To begin with, the phone’s AI photo editing is massively improved. The suggested edits now include a number of extra goodies, such as removing glare from a subject snapped behind a glass window, as well as a handful of new portrait blur options. What’s especially cool, however, is the new AI generative fill, which uses cloud-based rendering to fill in the gaps when you rotate an image.
At launch, this is restricted to a rotation of up to 25 degrees, but even still, it worked remarkably well during my time with the phone. Some of the filled-in sections of the frame might have looked a tad mushy upon closer inspection, but there’s a lot to like here, especially since the end result appears in a matter of a few seconds. As far as low-effort editing goes, it is really rather good.
Something else I enjoyed was the ability to cut out individual parts of an image with a simple long press of my finger – similar to the way this works on iPhones. In my experience, the S24 Ultra identified the precise thing I wanted to cut out, be it a person or a large potted plant, and I was able to copy it to the clipboard or save it as a sticker for future use. I was also able to rotate, resize and flip this cutout, and add it to other images.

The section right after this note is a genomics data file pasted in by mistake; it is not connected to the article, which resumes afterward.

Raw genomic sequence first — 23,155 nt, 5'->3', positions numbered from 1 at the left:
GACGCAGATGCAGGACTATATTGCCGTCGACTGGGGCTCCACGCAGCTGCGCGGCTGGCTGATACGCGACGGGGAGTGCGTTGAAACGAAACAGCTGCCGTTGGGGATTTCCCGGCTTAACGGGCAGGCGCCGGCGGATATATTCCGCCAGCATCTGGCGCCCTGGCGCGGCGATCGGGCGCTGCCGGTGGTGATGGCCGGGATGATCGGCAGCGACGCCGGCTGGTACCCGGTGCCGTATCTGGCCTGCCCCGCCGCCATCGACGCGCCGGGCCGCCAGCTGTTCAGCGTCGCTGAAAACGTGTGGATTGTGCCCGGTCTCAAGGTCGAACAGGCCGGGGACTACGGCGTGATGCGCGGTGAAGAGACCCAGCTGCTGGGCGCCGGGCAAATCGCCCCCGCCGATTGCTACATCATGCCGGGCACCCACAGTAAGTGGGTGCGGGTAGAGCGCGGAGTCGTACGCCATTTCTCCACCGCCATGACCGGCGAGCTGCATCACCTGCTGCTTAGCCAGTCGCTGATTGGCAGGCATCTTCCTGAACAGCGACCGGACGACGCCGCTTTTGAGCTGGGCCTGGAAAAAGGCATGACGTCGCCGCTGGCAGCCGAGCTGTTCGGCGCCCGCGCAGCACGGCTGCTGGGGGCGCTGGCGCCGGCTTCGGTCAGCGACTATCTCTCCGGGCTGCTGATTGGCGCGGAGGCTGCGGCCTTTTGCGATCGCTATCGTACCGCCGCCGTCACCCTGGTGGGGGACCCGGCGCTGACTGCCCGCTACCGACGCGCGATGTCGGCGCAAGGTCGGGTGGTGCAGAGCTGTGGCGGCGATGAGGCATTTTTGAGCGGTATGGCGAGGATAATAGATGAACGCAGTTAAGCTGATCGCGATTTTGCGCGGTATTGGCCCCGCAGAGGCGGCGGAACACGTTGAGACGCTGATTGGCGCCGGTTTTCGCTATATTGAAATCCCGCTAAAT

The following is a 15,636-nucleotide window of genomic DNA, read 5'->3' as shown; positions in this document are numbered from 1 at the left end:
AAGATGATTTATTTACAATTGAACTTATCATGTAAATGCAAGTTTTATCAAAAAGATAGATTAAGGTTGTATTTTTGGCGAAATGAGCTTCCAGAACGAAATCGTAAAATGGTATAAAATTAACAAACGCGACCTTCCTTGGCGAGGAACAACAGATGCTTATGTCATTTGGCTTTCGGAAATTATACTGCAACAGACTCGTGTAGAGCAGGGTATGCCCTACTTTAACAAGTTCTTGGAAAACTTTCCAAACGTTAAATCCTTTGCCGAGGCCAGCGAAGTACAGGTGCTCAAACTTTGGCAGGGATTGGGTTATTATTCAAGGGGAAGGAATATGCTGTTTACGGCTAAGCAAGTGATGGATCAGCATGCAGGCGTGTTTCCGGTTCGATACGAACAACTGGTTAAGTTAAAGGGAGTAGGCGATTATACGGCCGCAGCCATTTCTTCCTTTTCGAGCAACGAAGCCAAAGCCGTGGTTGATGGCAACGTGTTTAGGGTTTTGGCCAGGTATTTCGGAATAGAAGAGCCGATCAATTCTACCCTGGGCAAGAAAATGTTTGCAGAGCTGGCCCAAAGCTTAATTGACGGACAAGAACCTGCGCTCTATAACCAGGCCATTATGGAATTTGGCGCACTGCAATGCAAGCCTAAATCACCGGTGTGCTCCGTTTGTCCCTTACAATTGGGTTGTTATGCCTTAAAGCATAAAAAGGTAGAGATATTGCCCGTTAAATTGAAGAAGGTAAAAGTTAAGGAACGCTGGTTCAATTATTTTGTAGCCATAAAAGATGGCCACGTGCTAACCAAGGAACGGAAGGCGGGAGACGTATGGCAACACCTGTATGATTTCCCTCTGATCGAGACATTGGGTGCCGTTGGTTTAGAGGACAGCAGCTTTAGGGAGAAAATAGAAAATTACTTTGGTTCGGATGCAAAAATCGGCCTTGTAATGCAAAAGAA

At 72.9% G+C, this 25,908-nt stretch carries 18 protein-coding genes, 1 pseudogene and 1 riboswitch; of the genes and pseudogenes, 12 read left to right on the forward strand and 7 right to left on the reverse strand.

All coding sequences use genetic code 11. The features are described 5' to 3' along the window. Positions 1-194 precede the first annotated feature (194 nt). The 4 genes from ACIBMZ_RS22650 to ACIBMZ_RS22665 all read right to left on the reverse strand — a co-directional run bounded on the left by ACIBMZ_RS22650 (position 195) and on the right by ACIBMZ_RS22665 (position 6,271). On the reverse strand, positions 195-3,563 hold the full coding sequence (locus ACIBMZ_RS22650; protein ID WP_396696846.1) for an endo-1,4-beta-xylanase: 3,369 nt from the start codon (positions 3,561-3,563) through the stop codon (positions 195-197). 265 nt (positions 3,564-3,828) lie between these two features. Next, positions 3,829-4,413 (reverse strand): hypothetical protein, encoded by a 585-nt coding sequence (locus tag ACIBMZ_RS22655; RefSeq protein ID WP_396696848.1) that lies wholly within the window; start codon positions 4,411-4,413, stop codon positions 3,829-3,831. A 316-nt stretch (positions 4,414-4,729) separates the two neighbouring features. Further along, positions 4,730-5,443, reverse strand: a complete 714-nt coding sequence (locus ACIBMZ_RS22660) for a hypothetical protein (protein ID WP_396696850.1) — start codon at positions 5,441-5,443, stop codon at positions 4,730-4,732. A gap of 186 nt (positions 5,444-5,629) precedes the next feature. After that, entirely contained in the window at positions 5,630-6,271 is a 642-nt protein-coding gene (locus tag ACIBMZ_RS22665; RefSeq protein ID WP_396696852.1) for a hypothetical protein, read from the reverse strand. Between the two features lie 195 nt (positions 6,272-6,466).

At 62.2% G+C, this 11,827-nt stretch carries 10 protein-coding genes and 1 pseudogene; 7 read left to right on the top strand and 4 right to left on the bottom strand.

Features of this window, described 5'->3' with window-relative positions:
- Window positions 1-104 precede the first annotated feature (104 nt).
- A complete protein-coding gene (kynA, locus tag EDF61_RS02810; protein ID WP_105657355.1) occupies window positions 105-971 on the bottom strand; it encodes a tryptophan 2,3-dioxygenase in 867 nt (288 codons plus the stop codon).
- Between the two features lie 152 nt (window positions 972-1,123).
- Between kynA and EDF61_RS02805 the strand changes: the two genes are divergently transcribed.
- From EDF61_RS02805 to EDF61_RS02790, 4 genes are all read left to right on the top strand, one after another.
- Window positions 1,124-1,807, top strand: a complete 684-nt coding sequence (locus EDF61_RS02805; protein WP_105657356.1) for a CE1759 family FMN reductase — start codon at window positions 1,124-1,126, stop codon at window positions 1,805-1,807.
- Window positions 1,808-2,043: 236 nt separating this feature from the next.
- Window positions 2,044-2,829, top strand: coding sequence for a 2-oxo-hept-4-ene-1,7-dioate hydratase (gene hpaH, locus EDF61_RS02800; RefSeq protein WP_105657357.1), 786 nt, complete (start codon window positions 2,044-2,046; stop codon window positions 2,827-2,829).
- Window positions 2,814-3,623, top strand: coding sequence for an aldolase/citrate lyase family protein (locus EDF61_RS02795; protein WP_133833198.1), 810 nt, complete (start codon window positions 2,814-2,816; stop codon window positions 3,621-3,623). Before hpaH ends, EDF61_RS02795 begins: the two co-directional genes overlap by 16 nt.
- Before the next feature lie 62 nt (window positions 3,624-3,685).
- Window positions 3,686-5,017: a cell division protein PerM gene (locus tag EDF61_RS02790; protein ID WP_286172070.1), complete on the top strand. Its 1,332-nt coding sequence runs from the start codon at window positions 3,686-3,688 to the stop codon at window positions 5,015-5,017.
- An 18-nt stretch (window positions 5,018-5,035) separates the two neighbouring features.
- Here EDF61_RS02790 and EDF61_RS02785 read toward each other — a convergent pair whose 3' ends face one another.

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Another feature brought about by Galaxy AI is a new frame interpolation option when playing back video recordings. Provided you aren’t playing back at 8K – the feature is limited to 4K at 60fps or 120fps – you can slow down your footage during playback with a long-press on the video, adding up to an extra 120fps (240fps max). You can even then save these slowed-down moments as new clips.
Outside the cameras, Galaxy AI is a rather useful productivity and translation tool. The latter allows you to instantly translate calls and audio transcriptions in real time, supporting up to 13 languages at launch. You can also translate text in Samsung Notes or a web page in Samsung’s browser app in up to 35 languages.